Epilepsy Research UK and Autistica have agreed a joint funding partnership with the aim of addressing the causes, prevention and clinical management of epilepsy in autistic people.
600,000 people in the UK are living with a diagnosis of epilepsy and up to 40% of them are also autistic. Epilepsy is one of the leading causes of early death for autistic people, who are more likely to have epilepsies which are resistant to standard treatments. A number of recent high-profile deaths of autistic people in NHS care have been the direct result of poorly treated epilepsy. People on the autism spectrum have been systematically excluded from epilepsy research for decades so very little is understood about why epilepsies are so common in this group and how autistic people’s seizures should be treated.
Following Autistica’s 2016 ‘Personal Tragedies, Public Crisis’ report which highlighted shocking rates of early death in autistic people. The charity hosted a global summit on autism and epilepsy with international research leaders and experts by experience. This was followed in early 2019 by Epilepsy Research UK’s International Expert Workshop on Epilepsy and Neurodevelopmental disorderswhich also brought together world leading experts, including Autistica.
These meetings presented the latest research and seeded new research ideas and collaborations, and as a result, epilepsy in autism has been made a research priority for both charities.
We are now inviting high quality applications for this fellowship award to address the causes, prevention and clinical management of epilepsy in autistic people.
Applications are invited for this fellowship award of upto £300,000 over 1-4 years. The award will provide research funding for a researcher planning to develop a track record in epilepsy in autism research and seeking to transition into research leadership. Funds will cover the Fellow’s salary, support staff costs, and project running costs. The candidate’s potential and the quality of the work proposed are assessed separately. The standard of the institution’s training environment offered to the candidate is also taken into consideration.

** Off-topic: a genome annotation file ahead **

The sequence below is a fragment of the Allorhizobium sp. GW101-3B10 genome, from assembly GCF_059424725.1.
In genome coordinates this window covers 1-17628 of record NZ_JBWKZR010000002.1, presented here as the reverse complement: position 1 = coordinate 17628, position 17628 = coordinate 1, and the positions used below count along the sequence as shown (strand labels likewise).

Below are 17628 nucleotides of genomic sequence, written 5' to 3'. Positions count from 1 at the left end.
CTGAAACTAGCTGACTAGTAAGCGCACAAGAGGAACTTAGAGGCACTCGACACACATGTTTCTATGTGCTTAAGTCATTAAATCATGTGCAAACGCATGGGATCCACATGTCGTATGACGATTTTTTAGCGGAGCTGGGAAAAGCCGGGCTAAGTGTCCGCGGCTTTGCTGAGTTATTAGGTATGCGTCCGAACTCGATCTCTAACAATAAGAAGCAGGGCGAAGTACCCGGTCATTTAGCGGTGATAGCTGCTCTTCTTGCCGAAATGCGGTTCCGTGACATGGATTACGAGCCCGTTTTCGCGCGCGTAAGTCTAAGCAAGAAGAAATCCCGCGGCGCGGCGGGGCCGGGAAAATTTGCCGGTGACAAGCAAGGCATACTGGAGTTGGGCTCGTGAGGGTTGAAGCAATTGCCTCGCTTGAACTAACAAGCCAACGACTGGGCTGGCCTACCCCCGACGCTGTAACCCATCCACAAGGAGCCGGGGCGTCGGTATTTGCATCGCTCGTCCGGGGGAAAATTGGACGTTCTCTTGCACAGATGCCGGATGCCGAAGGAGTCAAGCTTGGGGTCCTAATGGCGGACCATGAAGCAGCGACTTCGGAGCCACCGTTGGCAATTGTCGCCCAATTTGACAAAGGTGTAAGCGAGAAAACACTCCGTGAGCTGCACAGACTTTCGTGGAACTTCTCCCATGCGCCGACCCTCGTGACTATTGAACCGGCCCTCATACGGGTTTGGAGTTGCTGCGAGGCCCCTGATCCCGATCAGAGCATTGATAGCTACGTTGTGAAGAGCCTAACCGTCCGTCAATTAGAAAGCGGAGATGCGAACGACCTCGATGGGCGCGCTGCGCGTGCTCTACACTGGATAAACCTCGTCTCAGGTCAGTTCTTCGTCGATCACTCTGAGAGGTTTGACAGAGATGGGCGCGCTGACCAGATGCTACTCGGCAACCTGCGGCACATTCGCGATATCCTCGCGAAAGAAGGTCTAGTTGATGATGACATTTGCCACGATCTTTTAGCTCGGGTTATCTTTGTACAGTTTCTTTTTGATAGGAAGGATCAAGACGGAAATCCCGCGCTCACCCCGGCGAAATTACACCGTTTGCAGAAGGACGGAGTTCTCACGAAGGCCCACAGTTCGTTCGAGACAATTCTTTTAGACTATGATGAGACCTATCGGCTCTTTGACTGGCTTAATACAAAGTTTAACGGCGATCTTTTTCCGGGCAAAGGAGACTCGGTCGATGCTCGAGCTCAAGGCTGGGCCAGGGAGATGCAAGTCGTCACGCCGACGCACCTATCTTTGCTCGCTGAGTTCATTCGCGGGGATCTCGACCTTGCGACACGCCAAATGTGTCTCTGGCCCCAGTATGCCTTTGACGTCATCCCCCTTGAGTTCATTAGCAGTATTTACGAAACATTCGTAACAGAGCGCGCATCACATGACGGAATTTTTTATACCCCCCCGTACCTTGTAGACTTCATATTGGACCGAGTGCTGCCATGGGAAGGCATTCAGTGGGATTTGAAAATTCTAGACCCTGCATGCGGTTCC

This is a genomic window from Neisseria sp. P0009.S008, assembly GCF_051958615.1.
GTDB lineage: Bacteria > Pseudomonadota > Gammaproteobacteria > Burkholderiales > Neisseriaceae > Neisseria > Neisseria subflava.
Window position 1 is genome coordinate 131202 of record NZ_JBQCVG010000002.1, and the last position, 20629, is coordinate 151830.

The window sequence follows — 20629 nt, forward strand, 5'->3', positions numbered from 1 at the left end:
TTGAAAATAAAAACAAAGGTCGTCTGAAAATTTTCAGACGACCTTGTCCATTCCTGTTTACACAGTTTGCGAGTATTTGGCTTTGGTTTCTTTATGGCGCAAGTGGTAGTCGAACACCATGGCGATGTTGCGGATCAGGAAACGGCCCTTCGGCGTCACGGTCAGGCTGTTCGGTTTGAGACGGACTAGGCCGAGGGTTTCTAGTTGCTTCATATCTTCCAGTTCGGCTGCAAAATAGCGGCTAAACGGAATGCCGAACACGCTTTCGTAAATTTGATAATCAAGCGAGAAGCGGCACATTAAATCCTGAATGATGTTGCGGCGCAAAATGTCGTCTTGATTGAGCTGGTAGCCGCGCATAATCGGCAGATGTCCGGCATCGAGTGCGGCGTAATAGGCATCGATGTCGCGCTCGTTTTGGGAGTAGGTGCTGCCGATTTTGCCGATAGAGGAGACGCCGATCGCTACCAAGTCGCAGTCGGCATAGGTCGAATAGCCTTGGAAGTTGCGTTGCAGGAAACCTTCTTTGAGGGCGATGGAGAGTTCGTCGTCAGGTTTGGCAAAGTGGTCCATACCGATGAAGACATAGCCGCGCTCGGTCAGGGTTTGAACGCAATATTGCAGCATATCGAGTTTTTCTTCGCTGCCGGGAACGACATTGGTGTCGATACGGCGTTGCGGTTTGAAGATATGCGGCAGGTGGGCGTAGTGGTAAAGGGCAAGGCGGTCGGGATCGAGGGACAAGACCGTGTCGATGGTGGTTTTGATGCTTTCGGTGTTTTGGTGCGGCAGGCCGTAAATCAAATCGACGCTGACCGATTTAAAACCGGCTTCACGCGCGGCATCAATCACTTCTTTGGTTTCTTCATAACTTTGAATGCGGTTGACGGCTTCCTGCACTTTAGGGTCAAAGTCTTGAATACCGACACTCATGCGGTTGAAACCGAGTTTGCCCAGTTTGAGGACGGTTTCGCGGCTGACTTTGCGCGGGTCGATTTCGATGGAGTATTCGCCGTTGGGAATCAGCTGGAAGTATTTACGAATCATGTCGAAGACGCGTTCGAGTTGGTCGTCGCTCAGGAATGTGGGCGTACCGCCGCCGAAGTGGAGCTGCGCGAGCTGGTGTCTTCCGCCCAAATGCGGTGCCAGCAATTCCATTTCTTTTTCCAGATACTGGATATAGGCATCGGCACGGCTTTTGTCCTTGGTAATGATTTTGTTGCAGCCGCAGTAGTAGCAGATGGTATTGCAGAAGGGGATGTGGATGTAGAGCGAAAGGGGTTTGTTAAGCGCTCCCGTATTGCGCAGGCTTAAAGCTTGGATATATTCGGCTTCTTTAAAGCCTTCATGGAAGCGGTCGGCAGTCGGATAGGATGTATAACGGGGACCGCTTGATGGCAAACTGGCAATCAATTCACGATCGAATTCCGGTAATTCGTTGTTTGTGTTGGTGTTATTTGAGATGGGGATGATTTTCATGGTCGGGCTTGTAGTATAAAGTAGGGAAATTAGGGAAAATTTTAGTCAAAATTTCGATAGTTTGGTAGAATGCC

APPLICATION PROCESS – TIMELINE
Fellowship Award applications are a two-stage process.
July 2019 – grant round opens for ten weeks for preliminary applications from 22nd July-27th September 2019.
November 2019 – preliminary applications are shortlisted by the Scientific Advisory Committee (SAC). Shortlisted applications are then sent externally for independent peer review.
January 2020 – Shortlisted applicants are invited to submit a full application, the deadline for which is typically early January. The full applications are then sent externally for independent peer review.
February 2020 – Fellowship award applicants will have the opportunity to respond to the peer review comments.
Fellowship award applicants will have an interview with members of ERUK’s SAC and a representative from Autistica.
March 2020 – Following peer review, the SAC meet to review the applications and make recommendations to the ERUK and Autistica Boards for funding.
April 2020 – Applicants are notified of the outcome of their application.
The SAC comprises a panel of the UK’s leading neurologists, neuroscientists and expert epilepsy researchers. The current SAC membership can be found
at. Representatives from Autistica will also sit on the committee for the assessment of this fellowship award.
The SAC, in its grant-awarding capacity, abides by the code of good practice set out by the Association of Medical Research Charities (www.amrc.org.uk). As funds are limited, the selection of proposals for funding is highly competitive. Good quality proposals that are not chosen for funding are encouraged to re-apply the following year. The criteria used by the SAC to shortlist and fund pilot studies include the following:
|1||Hypothesis||Is there a clear hypothesis?|
|2||Originality||Is it an original idea?|
|3||Research gaps||Does the proposal address a research gap identified by UKERN or another research network?|
|4||Practicality||Is the idea sound? Can it be done, in the proposed timescale? Should the applicants collaborate with other groups or disciplines?|
|5||Quality||Is the project well-structured and properly designed? Does the proposal contain a clear understanding of its limits as a study? Have appropriate statistical considerations been taken into account?|
|6||Impact||How does this line of research stand to benefit autistic people with epilepsy and their family and carers?|
|7||Experience||Have the applicants indicated that they have, or that they could rapidly attain, the necessary skills/resources/facilities to undertake the project?|
|8||Plain English||Is the summary readable, clear and accurate?|
|9||Ethics||Is it an ethical study?|